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ArlingtonSister City Assn. focuses on post-COVID resurgence

Sister City Assn. focuses on post-COVID resurgence

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With a new leadership team now in place, the Arlington Sister City Association is gearing up to rekindle relationships that were derailed during the pandemic.

The organization’s hope is to re-start cultural exchanges in early 2022; to reconstruct a dormant relationship with one of its Sister City partners; and perhaps to welcome a new partner community to the fold.

Hanna Eun, founder and principal of HHE Consulting Inc., recently was elected chair and treasurer of the non-profit organization, succeeding Elizabeth Schollaert.

“I am looking forward to serving . . . as we re-start our programs and events,” Eun said. “It is an exciting time – we have such an exceptional group of Arlingtonians who are deeply invested in furthering [the organization’s] mission.”

Other officers will include Stephanie Benefield (vice chair) and Daphne Lathouras (secretary). Those joining the board of directors include Gijs de Leed, Aaron Fuchs, John Manzolillo and Michelle Shanahan.

The Arlington Sister City Association was founded in 1993 and started with one relationship (Coyoacan, Mexico) that later grew to include Aachen, Germany; Ivano-Frankivsk, Ukraine; Reims, France; and San Miguel, El Salvador. Events through the years have included civic, artistic, educational and sports exchanges, all of which have been put on hold during the COVID era.

The Coyoacan and San Miguel partnerships have been dormant in recent years. But association executive director Christy Walika, who came on board in March, said she is hopeful the El Salvador partnership, at least, can be jump-started.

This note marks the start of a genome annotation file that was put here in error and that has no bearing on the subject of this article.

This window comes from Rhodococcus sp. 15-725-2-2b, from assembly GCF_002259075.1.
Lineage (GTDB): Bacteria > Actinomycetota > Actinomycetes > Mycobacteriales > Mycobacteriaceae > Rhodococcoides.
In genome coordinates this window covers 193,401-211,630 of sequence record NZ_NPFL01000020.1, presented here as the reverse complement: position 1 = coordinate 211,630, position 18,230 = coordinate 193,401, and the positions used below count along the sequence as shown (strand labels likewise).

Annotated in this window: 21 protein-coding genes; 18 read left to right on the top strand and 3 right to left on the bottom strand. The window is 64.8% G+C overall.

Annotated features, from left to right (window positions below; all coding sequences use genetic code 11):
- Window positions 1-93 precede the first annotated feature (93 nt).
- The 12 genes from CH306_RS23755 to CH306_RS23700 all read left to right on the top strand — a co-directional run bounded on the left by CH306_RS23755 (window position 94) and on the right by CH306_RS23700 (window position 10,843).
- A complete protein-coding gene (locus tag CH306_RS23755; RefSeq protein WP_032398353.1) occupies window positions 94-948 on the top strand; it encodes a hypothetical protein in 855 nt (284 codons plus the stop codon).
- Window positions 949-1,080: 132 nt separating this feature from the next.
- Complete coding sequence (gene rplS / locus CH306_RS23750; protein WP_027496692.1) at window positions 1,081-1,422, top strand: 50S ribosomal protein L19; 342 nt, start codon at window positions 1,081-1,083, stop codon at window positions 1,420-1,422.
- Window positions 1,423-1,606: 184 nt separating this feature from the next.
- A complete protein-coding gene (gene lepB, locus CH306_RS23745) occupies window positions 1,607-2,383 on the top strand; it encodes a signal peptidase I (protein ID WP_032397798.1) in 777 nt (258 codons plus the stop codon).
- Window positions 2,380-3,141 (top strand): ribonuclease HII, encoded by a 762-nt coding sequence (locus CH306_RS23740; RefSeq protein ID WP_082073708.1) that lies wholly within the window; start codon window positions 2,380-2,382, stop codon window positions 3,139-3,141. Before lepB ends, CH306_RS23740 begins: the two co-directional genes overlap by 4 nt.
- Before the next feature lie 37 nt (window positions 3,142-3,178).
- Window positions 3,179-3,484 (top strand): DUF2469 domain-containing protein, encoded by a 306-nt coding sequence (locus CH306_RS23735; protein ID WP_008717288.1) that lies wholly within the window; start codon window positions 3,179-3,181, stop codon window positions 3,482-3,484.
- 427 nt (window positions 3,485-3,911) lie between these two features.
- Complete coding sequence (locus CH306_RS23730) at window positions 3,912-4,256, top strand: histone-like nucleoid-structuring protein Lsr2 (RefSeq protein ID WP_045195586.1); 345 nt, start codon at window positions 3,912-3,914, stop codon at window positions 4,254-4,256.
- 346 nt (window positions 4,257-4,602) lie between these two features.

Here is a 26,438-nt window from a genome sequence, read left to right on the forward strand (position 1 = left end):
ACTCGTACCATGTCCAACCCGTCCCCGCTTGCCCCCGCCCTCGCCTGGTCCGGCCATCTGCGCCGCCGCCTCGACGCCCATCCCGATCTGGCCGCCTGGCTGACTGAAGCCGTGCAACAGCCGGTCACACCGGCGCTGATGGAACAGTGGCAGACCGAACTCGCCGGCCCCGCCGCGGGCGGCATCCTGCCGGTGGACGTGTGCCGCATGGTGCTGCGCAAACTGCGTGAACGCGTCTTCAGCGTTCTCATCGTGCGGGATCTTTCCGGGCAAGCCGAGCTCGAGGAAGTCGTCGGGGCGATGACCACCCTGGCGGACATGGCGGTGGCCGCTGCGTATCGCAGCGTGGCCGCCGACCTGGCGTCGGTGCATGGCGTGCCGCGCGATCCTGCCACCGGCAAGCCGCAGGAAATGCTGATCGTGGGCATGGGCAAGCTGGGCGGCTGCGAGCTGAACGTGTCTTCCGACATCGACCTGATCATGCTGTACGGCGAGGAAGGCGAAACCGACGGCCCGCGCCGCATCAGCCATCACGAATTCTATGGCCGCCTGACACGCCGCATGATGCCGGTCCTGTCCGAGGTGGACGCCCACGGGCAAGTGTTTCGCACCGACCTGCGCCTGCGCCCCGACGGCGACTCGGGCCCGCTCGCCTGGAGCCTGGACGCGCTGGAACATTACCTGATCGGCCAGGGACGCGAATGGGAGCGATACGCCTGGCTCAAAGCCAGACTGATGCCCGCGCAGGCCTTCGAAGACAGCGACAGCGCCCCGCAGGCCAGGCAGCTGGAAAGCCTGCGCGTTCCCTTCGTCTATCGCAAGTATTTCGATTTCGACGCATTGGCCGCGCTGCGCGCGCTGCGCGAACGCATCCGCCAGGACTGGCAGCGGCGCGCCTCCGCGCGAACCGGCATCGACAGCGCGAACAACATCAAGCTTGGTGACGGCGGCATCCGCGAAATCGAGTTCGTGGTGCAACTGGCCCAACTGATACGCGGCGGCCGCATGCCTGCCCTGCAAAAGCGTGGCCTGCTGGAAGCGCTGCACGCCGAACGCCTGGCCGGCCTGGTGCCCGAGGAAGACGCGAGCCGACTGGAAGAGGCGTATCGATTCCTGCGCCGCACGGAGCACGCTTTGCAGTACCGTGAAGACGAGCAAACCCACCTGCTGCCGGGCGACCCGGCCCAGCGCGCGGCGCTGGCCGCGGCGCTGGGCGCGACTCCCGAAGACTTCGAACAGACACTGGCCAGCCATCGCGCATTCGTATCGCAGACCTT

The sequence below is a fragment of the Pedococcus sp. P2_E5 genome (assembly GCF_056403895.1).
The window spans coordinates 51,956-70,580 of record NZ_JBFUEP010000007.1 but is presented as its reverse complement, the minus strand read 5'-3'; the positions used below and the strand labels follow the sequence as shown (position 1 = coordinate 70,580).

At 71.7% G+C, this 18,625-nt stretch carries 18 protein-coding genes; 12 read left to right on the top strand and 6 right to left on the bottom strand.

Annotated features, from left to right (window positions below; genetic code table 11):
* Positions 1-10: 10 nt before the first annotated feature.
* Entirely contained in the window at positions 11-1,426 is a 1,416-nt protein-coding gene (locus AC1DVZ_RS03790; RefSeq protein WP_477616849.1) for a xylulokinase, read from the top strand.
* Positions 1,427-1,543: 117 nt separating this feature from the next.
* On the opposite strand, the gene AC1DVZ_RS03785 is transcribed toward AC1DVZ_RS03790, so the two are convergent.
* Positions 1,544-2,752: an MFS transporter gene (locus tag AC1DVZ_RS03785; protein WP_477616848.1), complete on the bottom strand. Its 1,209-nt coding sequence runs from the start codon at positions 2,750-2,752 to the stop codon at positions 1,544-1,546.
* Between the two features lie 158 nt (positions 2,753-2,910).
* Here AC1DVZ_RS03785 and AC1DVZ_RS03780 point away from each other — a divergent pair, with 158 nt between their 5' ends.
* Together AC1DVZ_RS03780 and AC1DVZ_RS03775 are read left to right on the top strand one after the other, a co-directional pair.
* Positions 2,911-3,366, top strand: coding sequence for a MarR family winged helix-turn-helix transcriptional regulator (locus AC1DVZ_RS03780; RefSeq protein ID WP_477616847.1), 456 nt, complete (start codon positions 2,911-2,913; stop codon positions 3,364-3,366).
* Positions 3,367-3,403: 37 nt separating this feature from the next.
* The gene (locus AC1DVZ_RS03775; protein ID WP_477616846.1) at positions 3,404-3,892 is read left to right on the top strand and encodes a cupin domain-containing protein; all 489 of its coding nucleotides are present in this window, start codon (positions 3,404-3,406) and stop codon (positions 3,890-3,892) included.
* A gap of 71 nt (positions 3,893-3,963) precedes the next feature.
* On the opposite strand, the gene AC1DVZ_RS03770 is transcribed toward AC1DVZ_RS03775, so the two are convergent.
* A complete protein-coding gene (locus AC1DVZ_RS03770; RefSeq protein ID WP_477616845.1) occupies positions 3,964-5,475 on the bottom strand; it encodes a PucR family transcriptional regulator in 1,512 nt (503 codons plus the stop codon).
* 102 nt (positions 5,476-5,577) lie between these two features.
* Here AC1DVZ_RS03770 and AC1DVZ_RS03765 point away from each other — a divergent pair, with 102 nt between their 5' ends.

“We have active and engaged members on the San Miguel committee,” she told the Sun Gazette. “I will be assisting them to recruit more members of the committee and re-engage our partners in San Miguel.”

Meanwhile, the organization is gearing up for a “Friendship City” agreement with Setagaya, Japan, marking an interim step until a formal Sister City agreement can be finalized.

Located in the greater Tokyo area, Setagaya is roughly the size of Arlington (22 square miles to 26 square miles) but has more than three times the population. Its recorded history dates to the 15th century, when it contained a number of villages.

(While U.S. localities have Sister City relationships with communities in 138 countries, there are none more – 162 in total – than in Japan.)

The Sister City concept originated out of the Eisenhower administration in the 1950s, designed as a way to foster international friendships in the tense Cold War era. Today, according to the International Sister City Association, there are 500 participating communities in 140 countries, with a total of 2,000 partnerships.

The Arlington County government has had a sporadic relationship with the association, but it has become more formalized in recent times. This year, the county government has kicked in $45,000 in support.

For information, see the Website at www.arlingtonsistercities.org.

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